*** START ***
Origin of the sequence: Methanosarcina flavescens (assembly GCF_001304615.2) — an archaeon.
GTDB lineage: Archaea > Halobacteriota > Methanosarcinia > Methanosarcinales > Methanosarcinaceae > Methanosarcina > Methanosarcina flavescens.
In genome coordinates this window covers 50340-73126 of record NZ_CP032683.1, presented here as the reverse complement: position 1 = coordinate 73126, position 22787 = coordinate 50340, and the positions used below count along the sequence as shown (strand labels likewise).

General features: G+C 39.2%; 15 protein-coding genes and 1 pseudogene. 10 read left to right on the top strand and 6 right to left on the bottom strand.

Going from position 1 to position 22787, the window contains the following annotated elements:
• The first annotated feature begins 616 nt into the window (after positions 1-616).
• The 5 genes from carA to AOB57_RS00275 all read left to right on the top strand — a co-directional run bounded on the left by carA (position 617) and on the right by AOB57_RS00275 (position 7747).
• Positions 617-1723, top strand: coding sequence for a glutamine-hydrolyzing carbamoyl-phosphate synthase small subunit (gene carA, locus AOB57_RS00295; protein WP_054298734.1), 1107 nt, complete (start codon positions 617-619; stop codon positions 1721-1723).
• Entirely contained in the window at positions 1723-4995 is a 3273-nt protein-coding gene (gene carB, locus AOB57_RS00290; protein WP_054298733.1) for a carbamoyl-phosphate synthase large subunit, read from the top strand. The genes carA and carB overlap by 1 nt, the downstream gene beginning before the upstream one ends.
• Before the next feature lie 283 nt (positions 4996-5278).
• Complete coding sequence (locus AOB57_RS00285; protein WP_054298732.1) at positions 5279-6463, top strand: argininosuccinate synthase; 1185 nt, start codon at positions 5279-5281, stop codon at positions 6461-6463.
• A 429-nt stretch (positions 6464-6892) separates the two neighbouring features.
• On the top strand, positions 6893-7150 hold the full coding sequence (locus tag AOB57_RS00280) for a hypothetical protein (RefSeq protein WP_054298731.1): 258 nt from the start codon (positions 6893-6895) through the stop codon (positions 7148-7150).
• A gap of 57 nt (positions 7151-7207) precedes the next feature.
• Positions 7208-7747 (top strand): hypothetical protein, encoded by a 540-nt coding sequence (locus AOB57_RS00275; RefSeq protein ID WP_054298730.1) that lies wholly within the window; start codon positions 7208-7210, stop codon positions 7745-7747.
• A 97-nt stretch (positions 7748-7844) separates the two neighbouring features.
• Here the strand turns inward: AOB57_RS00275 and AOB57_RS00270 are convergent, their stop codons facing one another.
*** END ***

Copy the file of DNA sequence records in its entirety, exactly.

Origin of the sequence: Methanosarcina flavescens (assembly GCF_001304615.2) — an archaeon.
GTDB lineage: Archaea > Halobacteriota > Methanosarcinia > Methanosarcinales > Methanosarcinaceae > Methanosarcina > Methanosarcina flavescens.
In genome coordinates this window covers 50340-73126 of record NZ_CP032683.1, presented here as the reverse complement: position 1 = coordinate 73126, position 22787 = coordinate 50340, and the positions used below count along the sequence as shown (strand labels likewise).

General features: G+C 39.2%; 15 protein-coding genes and 1 pseudogene. 10 read left to right on the top strand and 6 right to left on the bottom strand.

Going from position 1 to position 22787, the window contains the following annotated elements:
• The first annotated feature begins 616 nt into the window (after positions 1-616).
• The 5 genes from carA to AOB57_RS00275 all read left to right on the top strand — a co-directional run bounded on the left by carA (position 617) and on the right by AOB57_RS00275 (position 7747).
• Positions 617-1723, top strand: coding sequence for a glutamine-hydrolyzing carbamoyl-phosphate synthase small subunit (gene carA, locus AOB57_RS00295; protein WP_054298734.1), 1107 nt, complete (start codon positions 617-619; stop codon positions 1721-1723).
• Entirely contained in the window at positions 1723-4995 is a 3273-nt protein-coding gene (gene carB, locus AOB57_RS00290; protein WP_054298733.1) for a carbamoyl-phosphate synthase large subunit, read from the top strand. The genes carA and carB overlap by 1 nt, the downstream gene beginning before the upstream one ends.
• Before the next feature lie 283 nt (positions 4996-5278).
• Complete coding sequence (locus AOB57_RS00285; protein WP_054298732.1) at positions 5279-6463, top strand: argininosuccinate synthase; 1185 nt, start codon at positions 5279-5281, stop codon at positions 6461-6463.
• A 429-nt stretch (positions 6464-6892) separates the two neighbouring features.
• On the top strand, positions 6893-7150 hold the full coding sequence (locus tag AOB57_RS00280) for a hypothetical protein (RefSeq protein WP_054298731.1): 258 nt from the start codon (positions 6893-6895) through the stop codon (positions 7148-7150).
• A gap of 57 nt (positions 7151-7207) precedes the next feature.
• Positions 7208-7747 (top strand): hypothetical protein, encoded by a 540-nt coding sequence (locus AOB57_RS00275; RefSeq protein ID WP_054298730.1) that lies wholly within the window; start codon positions 7208-7210, stop codon positions 7745-7747.
• A 97-nt stretch (positions 7748-7844) separates the two neighbouring features.
• Here the strand turns inward: AOB57_RS00275 and AOB57_RS00270 are convergent, their stop codons facing one another.